This has to be one of the worst Summers I’ve experienced since living in Scotland, incessant rain, unseasonal high winds and low temperatures (we’ve had to put our heating back on) means that we don’t really have much to show for our gardening efforts this year.
Our local Rural Produce Show at Carlops is coming up on the 20th August but I doubt we’ll have much to enter this year. I thought I’d catalogue what we’ve grown and where we are with them, it’s a sorry tale…
Eggs – down to 2 chickens after two fox attacks
Gooseberries – 2 berries between two bushes
Blackcurrants – about enough to make one pot of jam
Courgettes – doing ok – they like the rain
Potatoes – small potatoes & small crops
Rhubarb – plentiful
Apples – not a single blossom this year so definitely no apples
Salad – radishes are good, lettuces & salad leaves are ok
Garlic – usual crop, quite small
Beans – doing ok
Carrots & Parnsips – doing ok
Herb Garden – doing very well, the Mint has gone bananas
Tomatoes (indoors) – late but plentiful and starting to ripen
Tomatoes (outdoors) – not worth mentioning
Ginger – doing well
Sweet Peppers – doing ok but not ripening
Strawberries – very poor
Raspberries – the wild ones in front of the house are doing well
Chillies – smaller than usual
Looks like we’ll need to enter the baking or preserves classes if we want to get involved this year. Everything crossed that next year isn’t such a washout.
We are in the unfortunate position of having a gas tank situated right in the middle of our garden – why it was ever put there in the first place is anybody’s guess but there it sits. When we bought the house it was disguised by some light fencing with a lid on top for easy access for refilling. It’s been like this to the best of our knowledge 20 years. Whilst slightly inconvenient we decided we could live with it.
Now, we’ve been told by our long-term LPG suppliers, Calor Gas, that they will no longer deliver to us unless we remove everything surrounding it and it passes inspection. Then we will be reinstated. As you can see, it looks dreadful!
We’ve been told that the only thing we can do it put up a screen along one side only and this must not have any vegetation which means the living wall option I was considering is out.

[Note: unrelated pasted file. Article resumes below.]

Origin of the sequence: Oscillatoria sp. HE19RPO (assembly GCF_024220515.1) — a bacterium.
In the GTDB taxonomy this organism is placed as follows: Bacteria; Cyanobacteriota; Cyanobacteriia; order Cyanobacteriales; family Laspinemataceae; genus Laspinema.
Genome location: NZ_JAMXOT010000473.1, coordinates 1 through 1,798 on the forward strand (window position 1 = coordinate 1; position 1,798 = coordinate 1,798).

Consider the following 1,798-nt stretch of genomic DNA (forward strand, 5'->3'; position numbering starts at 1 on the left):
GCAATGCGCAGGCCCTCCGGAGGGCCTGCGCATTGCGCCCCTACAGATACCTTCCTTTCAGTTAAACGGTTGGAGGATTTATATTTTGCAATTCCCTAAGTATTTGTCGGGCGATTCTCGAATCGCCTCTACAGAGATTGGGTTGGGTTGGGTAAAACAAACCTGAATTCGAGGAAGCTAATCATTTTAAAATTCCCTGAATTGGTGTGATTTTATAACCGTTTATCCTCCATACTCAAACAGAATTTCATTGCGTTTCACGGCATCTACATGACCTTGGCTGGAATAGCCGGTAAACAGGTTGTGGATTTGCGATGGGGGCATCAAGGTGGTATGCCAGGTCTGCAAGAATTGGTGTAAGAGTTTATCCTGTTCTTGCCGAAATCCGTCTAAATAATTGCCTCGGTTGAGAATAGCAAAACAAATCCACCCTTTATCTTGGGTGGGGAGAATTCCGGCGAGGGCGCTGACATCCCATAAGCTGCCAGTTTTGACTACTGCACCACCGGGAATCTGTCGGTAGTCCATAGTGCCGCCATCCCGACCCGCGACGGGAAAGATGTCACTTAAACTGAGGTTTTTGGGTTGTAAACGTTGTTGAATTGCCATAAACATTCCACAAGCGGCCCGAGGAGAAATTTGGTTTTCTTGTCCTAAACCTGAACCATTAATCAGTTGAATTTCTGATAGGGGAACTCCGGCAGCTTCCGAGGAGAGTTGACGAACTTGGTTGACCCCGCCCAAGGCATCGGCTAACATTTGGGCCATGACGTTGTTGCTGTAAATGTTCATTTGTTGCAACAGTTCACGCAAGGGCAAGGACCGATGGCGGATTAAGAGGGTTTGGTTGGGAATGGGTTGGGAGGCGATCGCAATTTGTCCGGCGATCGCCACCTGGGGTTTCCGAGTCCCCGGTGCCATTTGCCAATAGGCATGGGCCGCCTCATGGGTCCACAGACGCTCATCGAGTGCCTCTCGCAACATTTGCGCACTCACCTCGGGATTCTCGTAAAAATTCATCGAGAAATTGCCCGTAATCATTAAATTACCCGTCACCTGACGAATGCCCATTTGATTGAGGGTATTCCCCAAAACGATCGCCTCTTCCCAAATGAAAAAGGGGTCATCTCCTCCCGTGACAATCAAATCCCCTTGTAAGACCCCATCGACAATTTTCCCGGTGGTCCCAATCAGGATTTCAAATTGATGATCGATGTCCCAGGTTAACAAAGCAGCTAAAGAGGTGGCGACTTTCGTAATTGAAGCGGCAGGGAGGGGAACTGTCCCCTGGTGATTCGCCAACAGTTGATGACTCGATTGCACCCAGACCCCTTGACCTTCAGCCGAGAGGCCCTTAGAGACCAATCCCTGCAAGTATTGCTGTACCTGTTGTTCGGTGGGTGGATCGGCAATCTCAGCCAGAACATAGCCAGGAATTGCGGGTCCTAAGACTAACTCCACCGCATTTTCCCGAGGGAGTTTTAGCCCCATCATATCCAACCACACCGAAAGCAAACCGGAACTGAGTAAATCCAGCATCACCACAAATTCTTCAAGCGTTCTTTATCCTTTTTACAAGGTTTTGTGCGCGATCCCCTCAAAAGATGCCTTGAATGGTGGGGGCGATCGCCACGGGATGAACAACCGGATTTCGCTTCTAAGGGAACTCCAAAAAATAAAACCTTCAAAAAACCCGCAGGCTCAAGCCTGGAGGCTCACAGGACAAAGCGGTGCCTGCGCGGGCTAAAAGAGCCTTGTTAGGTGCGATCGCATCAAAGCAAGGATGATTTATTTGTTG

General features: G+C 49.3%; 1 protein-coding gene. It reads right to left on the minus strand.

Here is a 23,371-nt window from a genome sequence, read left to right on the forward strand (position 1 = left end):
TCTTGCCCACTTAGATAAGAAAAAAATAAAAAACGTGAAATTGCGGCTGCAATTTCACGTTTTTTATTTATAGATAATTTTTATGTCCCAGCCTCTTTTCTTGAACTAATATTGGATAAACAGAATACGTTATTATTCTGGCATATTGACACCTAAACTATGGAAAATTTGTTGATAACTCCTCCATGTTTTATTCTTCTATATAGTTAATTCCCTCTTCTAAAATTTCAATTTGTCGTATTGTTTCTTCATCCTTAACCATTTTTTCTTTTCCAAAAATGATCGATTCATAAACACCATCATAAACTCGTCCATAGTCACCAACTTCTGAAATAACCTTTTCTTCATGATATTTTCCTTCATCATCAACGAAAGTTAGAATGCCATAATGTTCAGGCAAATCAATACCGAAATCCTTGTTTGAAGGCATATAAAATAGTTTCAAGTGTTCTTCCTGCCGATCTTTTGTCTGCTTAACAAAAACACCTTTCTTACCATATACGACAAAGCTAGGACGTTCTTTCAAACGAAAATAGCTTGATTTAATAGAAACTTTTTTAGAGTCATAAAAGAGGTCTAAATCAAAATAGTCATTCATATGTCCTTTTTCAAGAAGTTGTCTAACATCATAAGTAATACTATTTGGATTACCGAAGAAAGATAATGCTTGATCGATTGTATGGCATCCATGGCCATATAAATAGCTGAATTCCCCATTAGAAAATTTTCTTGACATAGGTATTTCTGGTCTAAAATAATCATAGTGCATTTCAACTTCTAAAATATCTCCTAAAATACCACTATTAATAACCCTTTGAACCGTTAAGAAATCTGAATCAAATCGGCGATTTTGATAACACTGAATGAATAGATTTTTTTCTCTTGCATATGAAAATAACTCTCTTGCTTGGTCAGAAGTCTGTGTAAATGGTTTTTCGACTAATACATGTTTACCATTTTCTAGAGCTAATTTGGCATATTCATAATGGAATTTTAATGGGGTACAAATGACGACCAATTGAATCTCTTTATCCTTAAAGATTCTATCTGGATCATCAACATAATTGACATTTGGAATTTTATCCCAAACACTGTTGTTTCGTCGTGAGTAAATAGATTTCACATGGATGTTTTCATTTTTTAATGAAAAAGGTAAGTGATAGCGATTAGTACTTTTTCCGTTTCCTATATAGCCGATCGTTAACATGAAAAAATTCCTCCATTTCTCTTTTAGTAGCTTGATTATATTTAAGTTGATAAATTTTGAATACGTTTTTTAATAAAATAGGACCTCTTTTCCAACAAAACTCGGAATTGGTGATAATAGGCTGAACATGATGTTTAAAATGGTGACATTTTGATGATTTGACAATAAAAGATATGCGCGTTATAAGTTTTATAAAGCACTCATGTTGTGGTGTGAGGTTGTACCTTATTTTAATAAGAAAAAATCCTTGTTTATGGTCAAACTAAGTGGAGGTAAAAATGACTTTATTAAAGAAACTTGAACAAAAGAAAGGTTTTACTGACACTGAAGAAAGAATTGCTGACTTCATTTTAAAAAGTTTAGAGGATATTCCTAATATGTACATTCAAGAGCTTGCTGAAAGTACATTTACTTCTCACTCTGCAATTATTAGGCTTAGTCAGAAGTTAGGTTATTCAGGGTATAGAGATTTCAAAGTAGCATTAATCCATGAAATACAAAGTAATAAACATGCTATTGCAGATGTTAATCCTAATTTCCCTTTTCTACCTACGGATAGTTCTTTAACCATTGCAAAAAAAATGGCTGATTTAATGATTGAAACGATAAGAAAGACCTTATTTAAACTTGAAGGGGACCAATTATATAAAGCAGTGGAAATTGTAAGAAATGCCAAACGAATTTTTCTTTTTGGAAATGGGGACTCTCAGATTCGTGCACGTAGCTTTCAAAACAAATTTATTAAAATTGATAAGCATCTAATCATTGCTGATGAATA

Wondering what else we could do, we thought that maybe we could paint it to look like foliage, but apparently, that’s also not allowed – it needs to be reflective paint and not a dark colour.
It would cost £ thousands to move it or bury it so we’re feeling very frustrated as we wouldn’t have bought the house with this monstrosity right bang slap in the middle of our garden.
Any suggestions folks would be very welcome!
I’ve been looking at various slow-watering watering methods on Pinterest recently, many involve sticking a plastic bottle with pierced holes into the soil – a nice, thrifty idea, however, a bottle can take up quite a bit of room so when Stewart Gardens asked if I’d like to trial one of their self-watering hanging baskets I was keen to see how it works.
It’s actually really simple and very clever – there’s a plastic disc that sits above the bottom of the basket with a fibre mat, that dips into the well below that continually sucks up moisture from below into the soil. The water is added via a tube inserted into the plastic disc.
It’s good design in action, the watering tube takes up very little room and the basket is a decent size. You only need to fill the water reserve every 7-10 days – ideal if it’s hot weather and you’re planning on going away, or just to save precious watering time during more clement weather.
I’ve potted mine up with a beautiful Heliotrope in the centre surrounded by white Surfinia. It looks ok just now but once the Surfinia starts to grow and trail I’m hoping this will a quite lovely display.